Mattheij had noticed that bulk, unsorted bricks sell for something like €10/kilogram, whereas sets are roughly €40/kg and rare parts go for up to €100/kg. Much of the value of the bricks is in their sorting. If he could reduce the entropy of these bins of unsorted bricks, he could make a tidy profit. While many people do this work by hand, the problem is enormous—just the kind of challenge for a computer. Mattheij writes:

There are 38000+ shapes and there are 100+ possible shades of color (you can roughly tell how old someone is by asking them what lego colors they remember from their youth).

In the following months, Mattheij built a proof-of-concept sorting system using, of course, LEGO. He broke the problem down into a series of sub-problems (including "feeding LEGO reliably from a hopper is surprisingly hard," one of those facts of nature that will stymie even the best system design). After tinkering with the prototype at length, he expanded the system to a surprisingly complex system of conveyer belts (powered by a home treadmill), various pieces of cabinetry, and "copious quantities of crazy glue."

Here's a video showing the current system running at low speed:

The key part of the system was running the bricks past a camera paired with a computer running a neural net-based image classifier. That allows the computer (when sufficiently trained on brick images) to recognize bricks and thus categorize them by color, shape, or other parameters. Remember that as bricks pass by, they can be in any orientation, can be dirty, can even be stuck to other pieces. So having a flexible software system is key to recognizing—in a fraction of a second—what a given brick is, in order to sort it out. When a match is found, a jet of compressed air pops the piece off the conveyer belt and into a waiting bin.

After much experimentation, Mattheij rewrote the software (several times in fact) to accomplish a variety of basic tasks. At its core, the system takes images from a webcam and feeds them to a neural network to do the classification. Of course, the neural net needs to be "trained" by showing it lots of images, and telling it what those images represent. Mattheij's breakthrough was allowing the machine to effectively train itself, with guidance: Running pieces through allows the system to take its own photos, make a guess, and build on that guess. As long as Mattheij corrects the incorrect guesses, he ends up with a decent (and self-reinforcing) corpus of training data. As the machine continues running, it can rack up more training, allowing it to recognize a broad variety of pieces on the fly.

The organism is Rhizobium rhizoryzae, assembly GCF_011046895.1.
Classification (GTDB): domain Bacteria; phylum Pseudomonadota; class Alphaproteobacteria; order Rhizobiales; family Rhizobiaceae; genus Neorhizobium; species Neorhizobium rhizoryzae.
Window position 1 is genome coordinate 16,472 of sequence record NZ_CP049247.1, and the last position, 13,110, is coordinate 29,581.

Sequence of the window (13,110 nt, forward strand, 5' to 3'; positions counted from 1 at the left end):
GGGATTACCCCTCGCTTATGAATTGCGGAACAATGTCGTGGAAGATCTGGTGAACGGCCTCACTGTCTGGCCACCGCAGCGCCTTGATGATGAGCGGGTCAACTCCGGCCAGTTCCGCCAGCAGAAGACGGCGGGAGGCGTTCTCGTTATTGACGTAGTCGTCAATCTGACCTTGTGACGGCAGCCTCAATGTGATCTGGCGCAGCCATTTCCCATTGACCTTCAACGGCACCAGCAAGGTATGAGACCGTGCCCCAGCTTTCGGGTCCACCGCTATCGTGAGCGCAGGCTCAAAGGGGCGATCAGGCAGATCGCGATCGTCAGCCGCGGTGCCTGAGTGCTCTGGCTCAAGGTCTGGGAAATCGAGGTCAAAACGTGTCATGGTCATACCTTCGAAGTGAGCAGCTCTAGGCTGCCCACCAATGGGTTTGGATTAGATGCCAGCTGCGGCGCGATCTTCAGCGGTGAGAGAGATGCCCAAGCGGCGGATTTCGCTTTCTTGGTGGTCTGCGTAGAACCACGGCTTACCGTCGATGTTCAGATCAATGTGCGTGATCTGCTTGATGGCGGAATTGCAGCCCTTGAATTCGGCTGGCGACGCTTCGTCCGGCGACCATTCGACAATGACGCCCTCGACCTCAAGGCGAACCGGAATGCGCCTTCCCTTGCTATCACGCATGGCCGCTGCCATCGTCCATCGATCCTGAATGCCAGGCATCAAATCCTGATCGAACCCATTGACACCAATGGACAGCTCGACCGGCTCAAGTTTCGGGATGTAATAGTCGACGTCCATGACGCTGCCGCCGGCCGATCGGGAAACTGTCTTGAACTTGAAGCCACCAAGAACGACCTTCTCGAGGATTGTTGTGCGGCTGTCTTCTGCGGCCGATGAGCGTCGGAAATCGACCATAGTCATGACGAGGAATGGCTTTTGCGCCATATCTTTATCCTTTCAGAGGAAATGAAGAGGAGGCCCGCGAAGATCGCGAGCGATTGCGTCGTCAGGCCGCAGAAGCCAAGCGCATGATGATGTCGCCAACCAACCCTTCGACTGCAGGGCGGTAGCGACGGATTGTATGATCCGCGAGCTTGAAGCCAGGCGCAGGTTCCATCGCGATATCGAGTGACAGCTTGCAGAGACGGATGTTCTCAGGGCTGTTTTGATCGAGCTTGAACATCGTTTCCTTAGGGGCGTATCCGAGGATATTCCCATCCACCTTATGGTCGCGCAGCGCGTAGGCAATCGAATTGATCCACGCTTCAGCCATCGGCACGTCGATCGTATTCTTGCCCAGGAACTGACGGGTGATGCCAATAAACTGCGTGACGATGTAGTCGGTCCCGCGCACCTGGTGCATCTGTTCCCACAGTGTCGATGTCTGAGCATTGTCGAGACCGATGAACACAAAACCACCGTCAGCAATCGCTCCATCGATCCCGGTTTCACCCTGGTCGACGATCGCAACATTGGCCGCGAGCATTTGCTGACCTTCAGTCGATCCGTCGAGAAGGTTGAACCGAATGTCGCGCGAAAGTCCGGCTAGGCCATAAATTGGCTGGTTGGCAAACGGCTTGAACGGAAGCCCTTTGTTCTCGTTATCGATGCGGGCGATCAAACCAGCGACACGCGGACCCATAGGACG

Here's another video, focusing on how the pieces move on conveyer belts (running at slow speed so puny humans can follow). You can also see the air jets in action:

In an email interview, Mattheij told Mental Floss that the system currently sorts LEGO bricks into more than 50 categories. It can also be run in a color-sorting mode to bin the parts across 12 color groups. (Thus at present you'd likely do a two-pass sort on the bricks: once for shape, then a separate pass for color.) He continues to refine the system, with a focus on making its recognition abilities faster. At some point down the line, he plans to make the software portion open source. You're on your own as far as building conveyer belts, bins, and so forth.

Check out Mattheij's writeup in two parts for more information. It starts with an overview of the story, followed up with a deep dive on the software. He's also tweeting about the project (among other things). And if you look around a bit, you'll find bulk LEGO brick auctions online—it's definitely a thing!

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Nick Briggs/Comic Relief
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What Happened to Jamie and Aurelia From Love Actually?
May 26, 2017
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Nick Briggs/Comic Relief

Fans of the romantic-comedy Love Actually recently got a bonus reunion in the form of Red Nose Day Actually, a short charity special that gave audiences a peek at where their favorite characters ended up almost 15 years later.

One of the most improbable pairings from the original film was between Jamie (Colin Firth) and Aurelia (Lúcia Moniz), who fell in love despite almost no shared vocabulary. Jamie is English, and Aurelia is Portuguese, and they know just enough of each other’s native tongues for Jamie to propose and Aurelia to accept.

A decade and a half on, they have both improved their knowledge of each other’s languages—if not perfectly, in Jamie’s case. But apparently, their love is much stronger than his grasp on Portuguese grammar, because they’ve got three bilingual kids and another on the way. (And still enjoy having important romantic moments in the car.)

In 2015, Love Actually script editor Emma Freud revealed via Twitter what happened between Karen and Harry (Emma Thompson and Alan Rickman, who passed away last year). Most of the other couples get happy endings in the short—even if Hugh Grant's character hasn't gotten any better at dancing.

[h/t TV Guide]